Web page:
Big absentee voting changes arrive in Minnesota

ST. PAUL — Minnesota is on the doorstep of its biggest statewide election changes in years by providing more latitude for absentee voting and giving political parties, campaigns and others the ability to track who has sent ballots in for counting.

Starting June 27, people can obtain an absentee ballot to vote early in the August primary either in person or by mail without having to cite a legally recognized excuse, as was required before a 2013 law change. The general election voting window opens in September.

Public awareness efforts will ramp up next week, but in recent days the secretary of state's office launched an online system — — that allows people to request an absentee ballot and follow its status. Officials intimately involved in election planning anticipate a greater percentage of voters than ever will cast a ballot ahead of Election Day.

"We expect there will be a big increase of folks choosing to vote absentee both because they won't have to give an excuse anymore and because political parties, interest groups and candidates will be really pushing this as an easy way for folks to vote when it's convenient for them," said Deputy Secretary of State Beth Fraser.

Absentee votes have ranged from 5 to 10 percent of the overall ballots cast in the last four elections, with higher levels occurring in presidential years. The head of elections in Minnesota's second-largest county said he believes as many as one-fifth of county voters could submit an absentee ballot this year, swamping a record of 12 percent set in 2008.


For the parties, it's a way to bank votes early in a year with hard-fought contests for U.S. Senate, governor and control of the state House.

"Instead of the get-out-the-vote activities that used to occur in the last 72 hours and even the day of an election, we've now got a 45-day extension," said Republican Party Chairman Keith Downey.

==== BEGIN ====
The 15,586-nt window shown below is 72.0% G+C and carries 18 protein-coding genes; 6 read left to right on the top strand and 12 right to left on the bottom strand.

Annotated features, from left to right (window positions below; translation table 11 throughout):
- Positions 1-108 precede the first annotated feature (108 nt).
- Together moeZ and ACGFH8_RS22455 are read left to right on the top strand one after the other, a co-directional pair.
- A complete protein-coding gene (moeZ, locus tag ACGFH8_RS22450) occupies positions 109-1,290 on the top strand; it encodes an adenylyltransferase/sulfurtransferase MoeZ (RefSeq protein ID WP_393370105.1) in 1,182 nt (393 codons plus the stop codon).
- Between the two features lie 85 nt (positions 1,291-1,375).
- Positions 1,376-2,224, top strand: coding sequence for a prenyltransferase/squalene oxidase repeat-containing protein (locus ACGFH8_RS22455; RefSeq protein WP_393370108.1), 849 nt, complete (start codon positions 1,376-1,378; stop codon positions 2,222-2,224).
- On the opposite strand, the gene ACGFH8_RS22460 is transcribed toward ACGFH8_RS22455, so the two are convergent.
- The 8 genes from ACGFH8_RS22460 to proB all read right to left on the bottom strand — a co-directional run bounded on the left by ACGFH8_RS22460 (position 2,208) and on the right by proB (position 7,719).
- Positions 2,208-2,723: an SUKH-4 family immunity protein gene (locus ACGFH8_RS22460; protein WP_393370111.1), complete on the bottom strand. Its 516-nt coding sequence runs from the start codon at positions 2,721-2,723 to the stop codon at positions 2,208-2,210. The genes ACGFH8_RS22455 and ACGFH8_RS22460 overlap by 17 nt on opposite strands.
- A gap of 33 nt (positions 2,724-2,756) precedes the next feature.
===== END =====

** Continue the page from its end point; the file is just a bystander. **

Previously, people seeking to vote absentee had to attest that they were ill or disabled, were scheduled to be away from home, were serving elsewhere as an election judge or had a religious observance.

Democratic-Farmer-Labor Party Chairman Ken Martin said his team is playing up the no-excuse aspect in phone calls and mailings to potential voters. He hopes the eased access will help the party combat a typically steep drop-off in Democratic turnout in midterm elections.

For the first time, election administrators will supply information about which voters have submitted absentee ballots before an election rather than holding those details back until voting closes.

Fraser said the identity of people applying for an absentee ballot isn't public, but data about who has returned one for counting will be. Political parties routinely run aggressive absentee ballot application programs, giving them a sense of voters who might possess one. The list would come at a cost, and there could be as much as a 10-day lag in disclosure.

Still, it's a goldmine of data to party leaders and campaigns, allowing them to devote money and energy toward contacting people who need a nudge and lay off those who already have done their civic duty.

"It's a very efficient way of being able to take a universe and being able to really chase them down and make sure that they have voted," Martin said.


Florida, Georgia, Maryland, Montana and North Carolina are among states that already have some level of disclosure about absentee ballot data, either when they're issued or returned by voters, according to the National Association of Secretaries of State.

Minnesota's absentee program differs from early-voting systems in many other states because the ballots aren't put into counting machines until the night of the election, and voters have until seven days before then to change their mind with a substitute ballot.

Joe Mansky, the manager of Ramsey County's election office, said he expects as many as 20 percent of the county's roughly 280,000 voters to go the absentee route this year. And if all goes well, calls for full-blown early voting could ratchet up.

"The question we all have is how rapidly are we going to move from the path we're now on," Mansky said.

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